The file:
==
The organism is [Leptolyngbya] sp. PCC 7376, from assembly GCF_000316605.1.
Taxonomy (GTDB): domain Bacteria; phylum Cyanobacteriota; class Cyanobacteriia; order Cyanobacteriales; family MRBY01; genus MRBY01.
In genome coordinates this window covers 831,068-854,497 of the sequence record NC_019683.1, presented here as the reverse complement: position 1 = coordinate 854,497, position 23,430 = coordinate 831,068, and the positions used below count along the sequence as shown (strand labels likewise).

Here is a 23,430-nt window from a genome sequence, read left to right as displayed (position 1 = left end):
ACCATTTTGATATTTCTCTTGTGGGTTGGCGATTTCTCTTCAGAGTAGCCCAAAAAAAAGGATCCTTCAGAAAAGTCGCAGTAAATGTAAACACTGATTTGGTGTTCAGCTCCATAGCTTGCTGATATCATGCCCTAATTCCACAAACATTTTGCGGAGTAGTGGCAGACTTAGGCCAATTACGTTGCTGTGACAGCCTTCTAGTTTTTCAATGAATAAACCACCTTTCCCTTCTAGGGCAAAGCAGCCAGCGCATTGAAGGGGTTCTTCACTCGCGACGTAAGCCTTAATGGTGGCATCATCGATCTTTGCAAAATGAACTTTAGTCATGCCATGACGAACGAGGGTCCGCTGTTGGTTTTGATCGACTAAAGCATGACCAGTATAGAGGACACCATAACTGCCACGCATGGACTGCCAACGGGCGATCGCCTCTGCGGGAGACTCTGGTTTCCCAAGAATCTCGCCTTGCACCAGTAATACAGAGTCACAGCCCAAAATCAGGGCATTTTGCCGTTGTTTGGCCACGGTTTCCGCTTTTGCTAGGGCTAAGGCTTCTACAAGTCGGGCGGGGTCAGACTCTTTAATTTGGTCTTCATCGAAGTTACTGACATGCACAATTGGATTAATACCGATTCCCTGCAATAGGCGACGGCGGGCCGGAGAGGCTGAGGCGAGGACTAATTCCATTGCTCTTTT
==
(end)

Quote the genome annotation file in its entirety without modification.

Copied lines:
The organism is [Leptolyngbya] sp. PCC 7376, from assembly GCF_000316605.1.
Taxonomy (GTDB): domain Bacteria; phylum Cyanobacteriota; class Cyanobacteriia; order Cyanobacteriales; family MRBY01; genus MRBY01.
In genome coordinates this window covers 831,068-854,497 of the sequence record NC_019683.1, presented here as the reverse complement: position 1 = coordinate 854,497, position 23,430 = coordinate 831,068, and the positions used below count along the sequence as shown (strand labels likewise).

Here is a 23,430-nt window from a genome sequence, read left to right as displayed (position 1 = left end):
ACCATTTTGATATTTCTCTTGTGGGTTGGCGATTTCTCTTCAGAGTAGCCCAAAAAAAAGGATCCTTCAGAAAAGTCGCAGTAAATGTAAACACTGATTTGGTGTTCAGCTCCATAGCTTGCTGATATCATGCCCTAATTCCACAAACATTTTGCGGAGTAGTGGCAGACTTAGGCCAATTACGTTGCTGTGACAGCCTTCTAGTTTTTCAATGAATAAACCACCTTTCCCTTCTAGGGCAAAGCAGCCAGCGCATTGAAGGGGTTCTTCACTCGCGACGTAAGCCTTAATGGTGGCATCATCGATCTTTGCAAAATGAACTTTAGTCATGCCATGACGAACGAGGGTCCGCTGTTGGTTTTGATCGACTAAAGCATGACCAGTATAGAGGACACCATAACTGCCACGCATGGACTGCCAACGGGCGATCGCCTCTGCGGGAGACTCTGGTTTCCCAAGAATCTCGCCTTGCACCAGTAATACAGAGTCACAGCCCAAAATCAGGGCATTTTGCCGTTGTTTGGCCACGGTTTCCGCTTTTGCTAGGGCTAAGGCTTCTACAAGTCGGGCGGGGTCAGACTCTTTAATTTGGTCTTCATCGAAGTTACTGACATGCACAATTGGATTAATACCGATTCCCTGCAATAGGCGACGGCGGGCCGGAGAGGCTGAGGCGAGGACTAATTCCATTGCTCTTTT